Helping Deaf Children
Deaf children cannot automatically pick up language as hearing children do by simple listening. When hearing children start school, they have already developed a very sophisticated level of communication using hearing and speech, and this is a springboard on which all other learning is based. Deaf children need specialised, intensive and individual plans to help them build alternative means of communication. For many years in the UK deaf children were admitted to school a year ahead of their hearing peers for just this reason. DeafReach has recognised this and so funding pre-school services is a priority for us.
Helping Children Acquire an Education
In Africa, one has to remember that the term pre-school actually means a period of preparation before school entry and does not refer to the age of the child but rather to their academic level. Until their deafness has been diagnosed, many deaf children in Africa are not able to enter school. Thus a deaf child of 10 who has never been to school can be regarded as suitable for a pre-school programme. This programme will enable the child to develop communication systems to a standard necessary for learning to take place in the classroom.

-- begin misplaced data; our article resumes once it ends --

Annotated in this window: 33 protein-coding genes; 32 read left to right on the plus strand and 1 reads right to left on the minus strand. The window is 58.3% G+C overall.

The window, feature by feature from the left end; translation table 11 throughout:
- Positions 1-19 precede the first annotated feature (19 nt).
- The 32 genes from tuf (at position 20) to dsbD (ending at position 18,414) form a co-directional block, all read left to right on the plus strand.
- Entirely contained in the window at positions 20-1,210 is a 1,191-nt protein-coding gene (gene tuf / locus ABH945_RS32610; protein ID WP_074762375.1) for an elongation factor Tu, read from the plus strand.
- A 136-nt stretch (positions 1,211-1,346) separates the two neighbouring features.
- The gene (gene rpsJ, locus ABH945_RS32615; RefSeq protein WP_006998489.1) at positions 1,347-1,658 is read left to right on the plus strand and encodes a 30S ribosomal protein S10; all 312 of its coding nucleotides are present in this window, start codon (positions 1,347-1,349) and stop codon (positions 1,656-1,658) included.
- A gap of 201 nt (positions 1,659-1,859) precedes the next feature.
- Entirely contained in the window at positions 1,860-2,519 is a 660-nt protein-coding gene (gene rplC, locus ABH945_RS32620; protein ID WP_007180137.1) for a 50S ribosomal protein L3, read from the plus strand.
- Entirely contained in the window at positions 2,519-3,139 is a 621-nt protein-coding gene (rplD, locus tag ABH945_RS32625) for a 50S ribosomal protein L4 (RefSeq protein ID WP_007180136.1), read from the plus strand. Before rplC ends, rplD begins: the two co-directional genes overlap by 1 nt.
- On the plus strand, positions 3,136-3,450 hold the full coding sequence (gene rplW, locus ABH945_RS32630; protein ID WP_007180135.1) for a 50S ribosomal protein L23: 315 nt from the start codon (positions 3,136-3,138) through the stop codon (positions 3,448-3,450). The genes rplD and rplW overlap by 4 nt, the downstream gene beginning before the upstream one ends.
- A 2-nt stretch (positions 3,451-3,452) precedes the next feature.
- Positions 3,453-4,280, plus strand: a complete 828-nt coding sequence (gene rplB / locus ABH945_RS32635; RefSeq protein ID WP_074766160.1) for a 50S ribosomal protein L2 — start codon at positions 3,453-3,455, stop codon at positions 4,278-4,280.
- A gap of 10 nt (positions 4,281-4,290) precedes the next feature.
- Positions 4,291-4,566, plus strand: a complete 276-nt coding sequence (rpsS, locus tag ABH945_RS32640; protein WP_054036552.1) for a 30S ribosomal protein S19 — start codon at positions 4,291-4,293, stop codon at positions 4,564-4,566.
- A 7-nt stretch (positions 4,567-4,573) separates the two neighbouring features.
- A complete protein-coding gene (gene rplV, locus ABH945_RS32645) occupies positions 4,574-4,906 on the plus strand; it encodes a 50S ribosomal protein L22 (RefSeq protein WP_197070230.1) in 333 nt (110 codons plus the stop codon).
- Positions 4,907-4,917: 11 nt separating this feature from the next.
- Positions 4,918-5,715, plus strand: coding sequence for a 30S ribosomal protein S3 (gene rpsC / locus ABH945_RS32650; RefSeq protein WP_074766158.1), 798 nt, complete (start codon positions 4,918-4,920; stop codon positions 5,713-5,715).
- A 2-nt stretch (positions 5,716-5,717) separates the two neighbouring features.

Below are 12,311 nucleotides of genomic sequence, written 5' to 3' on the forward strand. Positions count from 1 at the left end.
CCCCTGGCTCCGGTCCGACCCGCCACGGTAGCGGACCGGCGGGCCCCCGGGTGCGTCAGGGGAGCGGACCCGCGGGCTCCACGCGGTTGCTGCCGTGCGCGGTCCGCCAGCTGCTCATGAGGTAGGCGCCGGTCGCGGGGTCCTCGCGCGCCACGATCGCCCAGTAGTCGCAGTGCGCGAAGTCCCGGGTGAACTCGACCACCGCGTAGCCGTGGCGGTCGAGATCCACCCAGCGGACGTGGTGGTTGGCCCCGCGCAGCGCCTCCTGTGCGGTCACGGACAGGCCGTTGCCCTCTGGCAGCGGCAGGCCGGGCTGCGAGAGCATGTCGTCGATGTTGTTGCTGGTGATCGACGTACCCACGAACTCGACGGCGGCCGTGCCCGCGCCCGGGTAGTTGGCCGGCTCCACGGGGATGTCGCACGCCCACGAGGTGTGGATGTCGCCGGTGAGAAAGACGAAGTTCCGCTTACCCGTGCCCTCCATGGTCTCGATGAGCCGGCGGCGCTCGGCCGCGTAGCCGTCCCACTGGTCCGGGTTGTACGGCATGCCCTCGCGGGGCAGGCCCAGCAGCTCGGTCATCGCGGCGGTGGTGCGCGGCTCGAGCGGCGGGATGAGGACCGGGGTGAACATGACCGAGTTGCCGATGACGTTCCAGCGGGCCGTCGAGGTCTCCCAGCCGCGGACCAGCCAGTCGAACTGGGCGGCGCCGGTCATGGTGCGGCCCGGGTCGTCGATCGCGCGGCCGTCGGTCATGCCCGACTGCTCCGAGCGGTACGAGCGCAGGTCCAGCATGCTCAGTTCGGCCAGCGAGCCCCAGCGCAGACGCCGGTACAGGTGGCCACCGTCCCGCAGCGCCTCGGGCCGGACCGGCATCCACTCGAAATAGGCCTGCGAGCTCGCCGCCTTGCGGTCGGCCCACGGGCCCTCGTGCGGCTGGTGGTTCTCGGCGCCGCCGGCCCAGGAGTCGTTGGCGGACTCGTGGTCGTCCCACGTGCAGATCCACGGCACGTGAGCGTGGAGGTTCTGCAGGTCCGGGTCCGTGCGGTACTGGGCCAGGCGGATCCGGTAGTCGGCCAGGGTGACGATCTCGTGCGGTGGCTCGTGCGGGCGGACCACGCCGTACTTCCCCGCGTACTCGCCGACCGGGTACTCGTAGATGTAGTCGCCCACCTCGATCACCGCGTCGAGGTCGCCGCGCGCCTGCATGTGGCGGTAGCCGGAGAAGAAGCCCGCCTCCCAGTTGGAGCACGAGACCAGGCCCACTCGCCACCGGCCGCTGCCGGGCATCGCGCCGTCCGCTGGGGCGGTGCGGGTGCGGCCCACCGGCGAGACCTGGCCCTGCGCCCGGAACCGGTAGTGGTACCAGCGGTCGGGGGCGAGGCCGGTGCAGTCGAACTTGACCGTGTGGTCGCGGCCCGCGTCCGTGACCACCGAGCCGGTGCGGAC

Making a Difference
DeafReach’s support covers the full costs of 2 classes in deaf schools in Kampala and learning and play materials in 10 other schools across the country. The total number of children being supported through this programme is 137, all of whom are between 3 and 6 years of age.
As a result of this and campaigning efforts by a range of individuals and organisations, the Uganda Government has recognised the crucial value of this work and has issued directives that schools must initiate pre-school classes by 2018. Our partners in Uganda are working hard to ensure that action is taken and that deaf education, indeed all special needs education, receives the attention and funding it needs. We plan to continue our support until the Government programme is in place.
Deaf without the opportunity of using sign language!
Molly Nakajoba is a deaf girl with undeveloped hands, aged eight years. Through Noeline, our key parent leader in Bukulula, Kalungu , greater Masaka, we discovered this girl struggling to cope with life and missing out on an education .
After birth, when the mother realized that her baby had multiple disabilities and found she couldn’t cope, she dumped Molly on her grandmother, Nola Nakawooya. in Bukereere Village, Bukulula Subcounty.
While Molly seems courageous and seeks a life like any other child, she has no hands which could help her communicate through sign language. This is making it very difficult to establish a communication plan for her. She is trying to use her legs for all the basics, including feeding and clothing, but with very slow progress and hardship.
The team tried to take her to school but the existing schools were unable to support her as she requires special attention, including a specialist who could train her appropriately in using her feet .
The team is still exploring all available avenues for Molly to obtain an education and communicate without being a passive observer.